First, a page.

A ransomware attack is when a third party holds data hostage, usually in exchange for money. The attacker typically gains access through a weak security point and then installs malware on a device or server that can steal the data and hold it hostage until the ransom demands are met. Even if the data gets returned and no signs of exfiltration exist, a ransomware attack still qualifies as a privacy incident that requires notification under the PDPA.

Mistakenly or Wrongly Exposed Data

Exposing personal data to the wrong person or leaving it unsecured can lead to a data breach notification under the PDPA. An accidental exposure, for instance by mistakenly sending the wrong person a set of data, sharing data through an unsecured channel, or leaving data unencrypted, can trigger a notification if the resulting investigation shows the incident could lead to harm for the affected individuals. This situation could also result in fines from the PDPC. A case of an employee knowingly exposing data could also trigger a notification and lead to criminal charges per the latest updates to the PDPA.

How Can Organizations Prepare for the PDPA?

Even the most secure organizations will experience a privacy incident at some point or another, and this requires organizations to be prepared to jump into response mode. The ability to potentially avoid issuing a notification under the PDPA if remedial actions properly correct an issue make this preparation all the more important for any organization that’s subject to Singapore’s law.

Specifically, this preparation requires visibility, responsibility, and planning

  • Visibility: Keep close track of how data gets collected and used to maintain compliance with the PDPA’s data collection requirements and more easily determine if an incident occurs. Under the PDPA, organizations must also be able to produce data about protection policies and practices upon request, which makes this visibility critical.
  • Responsibility: Assign responsibility to a team or person who can own security protocols and incident response for the company. The PDPA requires every organization to do this through the appointment of a data protection officer.
  • Planning: Lead proactive planning for clear incident response measures that can get used whenever needed. This should also include training for employees on the organization’s policies and practices, which is required under the PDPA.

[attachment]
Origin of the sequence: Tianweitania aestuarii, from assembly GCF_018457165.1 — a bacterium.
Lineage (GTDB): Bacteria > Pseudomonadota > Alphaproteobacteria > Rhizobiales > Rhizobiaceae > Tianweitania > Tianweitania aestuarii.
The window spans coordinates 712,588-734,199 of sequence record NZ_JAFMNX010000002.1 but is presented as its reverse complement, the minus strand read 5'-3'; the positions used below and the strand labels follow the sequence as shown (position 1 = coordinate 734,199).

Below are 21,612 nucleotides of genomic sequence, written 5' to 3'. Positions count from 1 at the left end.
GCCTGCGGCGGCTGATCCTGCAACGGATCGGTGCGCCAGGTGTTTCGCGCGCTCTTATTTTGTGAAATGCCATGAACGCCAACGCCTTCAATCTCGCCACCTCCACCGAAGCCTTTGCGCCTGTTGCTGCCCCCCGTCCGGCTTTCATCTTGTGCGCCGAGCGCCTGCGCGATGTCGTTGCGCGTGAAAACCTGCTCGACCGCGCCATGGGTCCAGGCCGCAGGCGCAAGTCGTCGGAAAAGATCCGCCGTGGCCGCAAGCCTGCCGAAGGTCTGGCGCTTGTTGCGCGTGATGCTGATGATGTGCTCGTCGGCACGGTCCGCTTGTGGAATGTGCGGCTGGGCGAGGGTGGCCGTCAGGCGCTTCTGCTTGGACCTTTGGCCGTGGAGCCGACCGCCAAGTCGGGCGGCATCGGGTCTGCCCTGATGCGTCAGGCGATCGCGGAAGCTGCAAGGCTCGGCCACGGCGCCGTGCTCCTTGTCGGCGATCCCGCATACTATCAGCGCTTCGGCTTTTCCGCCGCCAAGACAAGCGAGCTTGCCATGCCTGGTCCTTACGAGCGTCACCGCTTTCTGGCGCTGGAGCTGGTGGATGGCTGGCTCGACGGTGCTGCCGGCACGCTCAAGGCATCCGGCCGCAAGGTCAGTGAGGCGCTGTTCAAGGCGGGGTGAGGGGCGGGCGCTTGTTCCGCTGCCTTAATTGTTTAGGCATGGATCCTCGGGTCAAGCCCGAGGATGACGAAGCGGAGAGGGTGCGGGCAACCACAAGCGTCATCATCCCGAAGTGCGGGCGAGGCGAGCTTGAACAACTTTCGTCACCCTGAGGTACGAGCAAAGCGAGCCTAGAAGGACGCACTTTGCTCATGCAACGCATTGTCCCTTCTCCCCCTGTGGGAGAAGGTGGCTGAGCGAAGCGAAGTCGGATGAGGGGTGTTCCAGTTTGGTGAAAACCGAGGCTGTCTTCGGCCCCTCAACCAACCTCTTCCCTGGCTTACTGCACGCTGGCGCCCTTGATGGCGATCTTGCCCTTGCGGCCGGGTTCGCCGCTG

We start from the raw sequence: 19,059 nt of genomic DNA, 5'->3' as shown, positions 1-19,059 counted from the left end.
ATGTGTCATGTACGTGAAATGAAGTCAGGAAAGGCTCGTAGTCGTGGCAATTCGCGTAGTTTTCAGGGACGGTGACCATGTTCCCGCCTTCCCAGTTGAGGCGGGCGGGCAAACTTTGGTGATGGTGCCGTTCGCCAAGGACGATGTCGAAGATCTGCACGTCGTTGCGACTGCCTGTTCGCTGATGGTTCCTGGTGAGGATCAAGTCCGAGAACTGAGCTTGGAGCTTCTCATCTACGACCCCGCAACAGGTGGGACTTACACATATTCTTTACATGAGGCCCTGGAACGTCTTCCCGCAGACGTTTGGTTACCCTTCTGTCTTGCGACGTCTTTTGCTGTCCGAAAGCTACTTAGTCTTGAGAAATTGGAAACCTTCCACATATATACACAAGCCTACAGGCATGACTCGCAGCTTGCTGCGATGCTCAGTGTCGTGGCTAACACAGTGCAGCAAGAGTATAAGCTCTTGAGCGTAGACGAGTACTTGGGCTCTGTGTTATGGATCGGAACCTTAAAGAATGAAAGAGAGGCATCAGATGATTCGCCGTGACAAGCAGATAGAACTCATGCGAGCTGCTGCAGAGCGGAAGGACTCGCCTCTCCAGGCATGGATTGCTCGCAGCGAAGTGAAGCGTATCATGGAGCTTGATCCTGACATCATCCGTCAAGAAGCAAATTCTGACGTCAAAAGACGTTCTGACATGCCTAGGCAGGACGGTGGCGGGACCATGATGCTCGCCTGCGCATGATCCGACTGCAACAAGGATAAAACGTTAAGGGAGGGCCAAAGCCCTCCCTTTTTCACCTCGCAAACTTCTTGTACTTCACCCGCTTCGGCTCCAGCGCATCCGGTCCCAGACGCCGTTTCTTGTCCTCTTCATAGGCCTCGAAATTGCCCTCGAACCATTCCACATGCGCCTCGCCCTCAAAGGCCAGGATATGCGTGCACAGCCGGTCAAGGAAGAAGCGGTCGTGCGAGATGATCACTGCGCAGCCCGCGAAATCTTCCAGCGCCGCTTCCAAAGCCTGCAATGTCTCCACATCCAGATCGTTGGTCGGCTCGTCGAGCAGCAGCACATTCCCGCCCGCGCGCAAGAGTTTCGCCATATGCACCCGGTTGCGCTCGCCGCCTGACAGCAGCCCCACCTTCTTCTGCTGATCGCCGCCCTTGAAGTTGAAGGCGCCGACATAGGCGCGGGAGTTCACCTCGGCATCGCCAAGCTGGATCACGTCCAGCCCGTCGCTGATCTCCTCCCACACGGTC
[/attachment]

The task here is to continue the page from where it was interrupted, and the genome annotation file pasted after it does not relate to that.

Along the way, automation will empower organizations to plan for three essential phases of incident response:

1) Readiness

The readiness phase is all about having a response plan developed so that when an incident does occur, the organization can jump into action immediately. Having a plan ready allows for a quick and confident response, which is essential if organizations want to meet Singapore’s strict timelines of 30 days for investigation and three days for notification, not to mention taking any remedial actions during that time. Being able to meet these deadlines effectively can help reduce the costs associated with the breach.

Meeting this goal requires organizations to review requirements based on relevant laws, including but not limited to the PDPA, and any customer or partner contracts. Organizations can then develop incident response plans that match all of their obligations based on these requirements.

2) Response

The response phase kicks in when an incident actually does occur, and the measure of success here is whether or not organizations can meet all of the necessary requirements in the allotted time frame. A swift and complete response not only allows organizations to maintain compliance, but it can also leave time to move into remediation mode to fix the issue and stem the fallout from the issue (both in terms of potential fines and consumer trust).

Effectively responding to an incident starts by determining what happened through an investigation that looks at what data was accessed, who was affected, when it happened, and what is the potential harm to individuals. Next, organizations should decide if a notification needs to be issued based on the outcome of the investigation and the PDPA requirements (and then issue that notification as needed). Finally, this is also the time to jump into remediation mode to fix the issue and avoid it happening on a recurring basis. 

3) Ongoing Management

The ongoing management phase is a long term effort that requires organizations to regularly revisit their incident response plans. This ongoing effort is important because plans will inevitably need to evolve over time as regulations, contracts, and even security threats change. For example, the PDPA has already evolved a few times since it first went into effect in 2013.

The best way to manage this ongoing effort is to establish a centralized dashboard that can house all reporting, monitoring, and incident response plans. Giving stakeholders access to this dashboard provides visibility into that information and promotes alignment on everything from security measures to responsibilities in the case of an incident.